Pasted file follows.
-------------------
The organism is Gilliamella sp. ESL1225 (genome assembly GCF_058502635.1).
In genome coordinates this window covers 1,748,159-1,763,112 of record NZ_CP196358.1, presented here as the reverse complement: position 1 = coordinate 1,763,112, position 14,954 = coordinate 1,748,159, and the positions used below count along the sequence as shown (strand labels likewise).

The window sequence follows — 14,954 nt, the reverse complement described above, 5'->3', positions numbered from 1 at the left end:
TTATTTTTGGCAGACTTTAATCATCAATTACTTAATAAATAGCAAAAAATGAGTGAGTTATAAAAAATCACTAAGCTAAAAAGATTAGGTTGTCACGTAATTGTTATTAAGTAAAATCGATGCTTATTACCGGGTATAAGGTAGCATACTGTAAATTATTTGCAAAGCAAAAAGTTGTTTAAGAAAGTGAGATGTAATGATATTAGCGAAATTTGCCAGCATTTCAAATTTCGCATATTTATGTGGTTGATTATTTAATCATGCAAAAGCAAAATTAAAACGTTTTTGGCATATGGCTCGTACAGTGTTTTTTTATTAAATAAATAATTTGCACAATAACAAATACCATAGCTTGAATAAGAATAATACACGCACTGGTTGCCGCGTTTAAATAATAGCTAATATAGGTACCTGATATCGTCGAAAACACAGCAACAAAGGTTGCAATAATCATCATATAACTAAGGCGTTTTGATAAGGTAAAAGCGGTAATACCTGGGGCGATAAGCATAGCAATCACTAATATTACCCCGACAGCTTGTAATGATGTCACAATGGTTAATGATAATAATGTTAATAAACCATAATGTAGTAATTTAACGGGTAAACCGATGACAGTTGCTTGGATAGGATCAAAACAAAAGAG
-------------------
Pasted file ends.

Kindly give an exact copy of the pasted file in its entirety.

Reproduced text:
The organism is Gilliamella sp. ESL1225 (genome assembly GCF_058502635.1).
In genome coordinates this window covers 1,748,159-1,763,112 of record NZ_CP196358.1, presented here as the reverse complement: position 1 = coordinate 1,763,112, position 14,954 = coordinate 1,748,159, and the positions used below count along the sequence as shown (strand labels likewise).

The window sequence follows — 14,954 nt, the reverse complement described above, 5'->3', positions numbered from 1 at the left end:
TTATTTTTGGCAGACTTTAATCATCAATTACTTAATAAATAGCAAAAAATGAGTGAGTTATAAAAAATCACTAAGCTAAAAAGATTAGGTTGTCACGTAATTGTTATTAAGTAAAATCGATGCTTATTACCGGGTATAAGGTAGCATACTGTAAATTATTTGCAAAGCAAAAAGTTGTTTAAGAAAGTGAGATGTAATGATATTAGCGAAATTTGCCAGCATTTCAAATTTCGCATATTTATGTGGTTGATTATTTAATCATGCAAAAGCAAAATTAAAACGTTTTTGGCATATGGCTCGTACAGTGTTTTTTTATTAAATAAATAATTTGCACAATAACAAATACCATAGCTTGAATAAGAATAATACACGCACTGGTTGCCGCGTTTAAATAATAGCTAATATAGGTACCTGATATCGTCGAAAACACAGCAACAAAGGTTGCAATAATCATCATATAACTAAGGCGTTTTGATAAGGTAAAAGCGGTAATACCTGGGGCGATAAGCATAGCAATCACTAATATTACCCCGACAGCTTGTAATGATGTCACAATGGTTAATGATAATAATGTTAATAAACCATAATGTAGTAATTTAACGGGTAAACCGATGACAGTTGCTTGGATAGGATCAAAACAAAAGAG